Sneak Peek: New Rose Gold Jewelry Collection


Here's a sneak peek at my newest collection of Rose Gold Jewelry.  I've only recently begun to experiment with this beautiful metal but have really fallen in love with it!

Rose gold, also known as pink or red gold, has a warm rosy hue.  Rose gold jewelry was first popularized in the 1920's and is now making somewhat of a "comeback" in the worlds of both fashion and fine jewelry.

I think people are rediscovering rose gold because of its vintage appeal.  Having its initial debut in the art deco era, this blush hued metal gives jewelry an antiqued heirloom like quality.

Rose gold is available in various levels of purity.  Gold jewelry, in whatever color, is never 100% gold because it would be too soft.  So it is mixed with other alloys such as silver, copper, nickel and zinc.  Rose gold is made by mixing gold with a higher ratio of copper than yellow gold or white gold.  

For my Rose Gold Jewelry, I am using 14K rose gold filled wire for items such as earring wires.  For my wire-wrapping I am using a combintation of rose gold filled and plated wire. The color seems to go exceptionally well with pearls.  And I also like making mixed metal designs by using it together with sterling silver.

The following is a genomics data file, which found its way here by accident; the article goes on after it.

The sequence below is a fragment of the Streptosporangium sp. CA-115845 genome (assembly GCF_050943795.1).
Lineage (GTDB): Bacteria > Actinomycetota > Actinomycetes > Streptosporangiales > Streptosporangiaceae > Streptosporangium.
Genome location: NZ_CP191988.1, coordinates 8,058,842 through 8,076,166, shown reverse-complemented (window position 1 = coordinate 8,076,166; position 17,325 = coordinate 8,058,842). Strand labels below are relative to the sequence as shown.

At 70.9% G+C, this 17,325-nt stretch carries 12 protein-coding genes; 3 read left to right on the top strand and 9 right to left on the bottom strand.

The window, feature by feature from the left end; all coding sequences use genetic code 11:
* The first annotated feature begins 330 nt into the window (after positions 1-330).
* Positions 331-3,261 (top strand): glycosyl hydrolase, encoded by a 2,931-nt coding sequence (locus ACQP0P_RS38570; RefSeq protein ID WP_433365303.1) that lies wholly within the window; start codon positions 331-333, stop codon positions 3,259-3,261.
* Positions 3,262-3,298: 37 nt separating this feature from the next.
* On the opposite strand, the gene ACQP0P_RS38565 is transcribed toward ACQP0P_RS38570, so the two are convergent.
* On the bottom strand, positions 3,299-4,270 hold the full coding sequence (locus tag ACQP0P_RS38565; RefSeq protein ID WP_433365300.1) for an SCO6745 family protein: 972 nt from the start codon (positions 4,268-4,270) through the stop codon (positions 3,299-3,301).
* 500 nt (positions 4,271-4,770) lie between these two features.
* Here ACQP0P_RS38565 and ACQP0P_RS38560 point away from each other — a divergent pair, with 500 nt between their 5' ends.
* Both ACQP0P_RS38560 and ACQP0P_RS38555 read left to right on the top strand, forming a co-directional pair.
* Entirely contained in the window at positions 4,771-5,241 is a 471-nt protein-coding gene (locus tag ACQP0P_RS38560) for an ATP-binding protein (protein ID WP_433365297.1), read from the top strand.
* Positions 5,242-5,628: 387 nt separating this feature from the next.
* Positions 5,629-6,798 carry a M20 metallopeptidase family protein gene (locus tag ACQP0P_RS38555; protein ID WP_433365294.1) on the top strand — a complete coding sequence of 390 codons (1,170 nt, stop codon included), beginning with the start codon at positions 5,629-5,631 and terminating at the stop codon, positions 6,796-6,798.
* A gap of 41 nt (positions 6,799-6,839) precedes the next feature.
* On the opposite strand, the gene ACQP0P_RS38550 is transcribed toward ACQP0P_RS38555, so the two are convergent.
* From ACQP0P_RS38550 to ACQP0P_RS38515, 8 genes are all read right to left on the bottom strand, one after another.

Here are a few of my newest items:

Rose Gold Crystal Pearl Necklace




Rose Gold & Swarovski Crystal Pearl Earrings


Rose Gold & Swarovski Crystal Teardrop Pearl Earrings

Rose Gold Swarovski Crystal Pearl Earrings



Pink & Rose Gold Wire Wrapped Earrings




Pink Opal & Rose Gold Wire Wrapped Earrings

Wire-Wrapped Heart Earrings in 14K Rose Gold or Bright Gold

As always, thanks so much for visiting!  

If you want to see more of my jewelry be sure to visit my Etsy shop!

Acknowledgement:  The vintage lady photo used in photographing some of my designs is from thegraphicsfairy.com - as always I love that site!